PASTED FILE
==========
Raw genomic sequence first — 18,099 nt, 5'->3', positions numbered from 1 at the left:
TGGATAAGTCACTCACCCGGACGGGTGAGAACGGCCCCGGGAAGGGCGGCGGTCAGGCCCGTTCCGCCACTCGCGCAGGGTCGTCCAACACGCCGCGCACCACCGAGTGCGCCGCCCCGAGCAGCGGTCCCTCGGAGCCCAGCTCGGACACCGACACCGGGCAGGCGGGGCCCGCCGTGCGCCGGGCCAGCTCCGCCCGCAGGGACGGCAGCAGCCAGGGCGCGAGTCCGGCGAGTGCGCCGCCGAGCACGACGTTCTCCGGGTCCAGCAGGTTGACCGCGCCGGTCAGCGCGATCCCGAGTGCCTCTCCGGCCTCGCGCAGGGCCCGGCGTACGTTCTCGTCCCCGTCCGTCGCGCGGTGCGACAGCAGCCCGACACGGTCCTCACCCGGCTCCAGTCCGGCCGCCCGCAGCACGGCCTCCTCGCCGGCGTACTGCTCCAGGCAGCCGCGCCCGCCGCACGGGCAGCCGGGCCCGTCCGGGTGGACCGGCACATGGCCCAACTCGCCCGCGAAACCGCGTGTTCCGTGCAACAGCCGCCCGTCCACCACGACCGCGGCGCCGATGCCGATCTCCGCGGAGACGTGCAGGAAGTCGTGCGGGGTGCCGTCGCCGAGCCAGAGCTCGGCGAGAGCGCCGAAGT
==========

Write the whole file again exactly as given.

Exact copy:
Raw genomic sequence first — 18,099 nt, 5'->3', positions numbered from 1 at the left:
TGGATAAGTCACTCACCCGGACGGGTGAGAACGGCCCCGGGAAGGGCGGCGGTCAGGCCCGTTCCGCCACTCGCGCAGGGTCGTCCAACACGCCGCGCACCACCGAGTGCGCCGCCCCGAGCAGCGGTCCCTCGGAGCCCAGCTCGGACACCGACACCGGGCAGGCGGGGCCCGCCGTGCGCCGGGCCAGCTCCGCCCGCAGGGACGGCAGCAGCCAGGGCGCGAGTCCGGCGAGTGCGCCGCCGAGCACGACGTTCTCCGGGTCCAGCAGGTTGACCGCGCCGGTCAGCGCGATCCCGAGTGCCTCTCCGGCCTCGCGCAGGGCCCGGCGTACGTTCTCGTCCCCGTCCGTCGCGCGGTGCGACAGCAGCCCGACACGGTCCTCACCCGGCTCCAGTCCGGCCGCCCGCAGCACGGCCTCCTCGCCGGCGTACTGCTCCAGGCAGCCGCGCCCGCCGCACGGGCAGCCGGGCCCGTCCGGGTGGACCGGCACATGGCCCAACTCGCCCGCGAAACCGCGTGTTCCGTGCAACAGCCGCCCGTCCACCACGACCGCGGCGCCGATGCCGATCTCCGCGGAGACGTGCAGGAAGTCGTGCGGGGTGCCGTCGCCGAGCCAGAGCTCGGCGAGAGCGCCGAAGT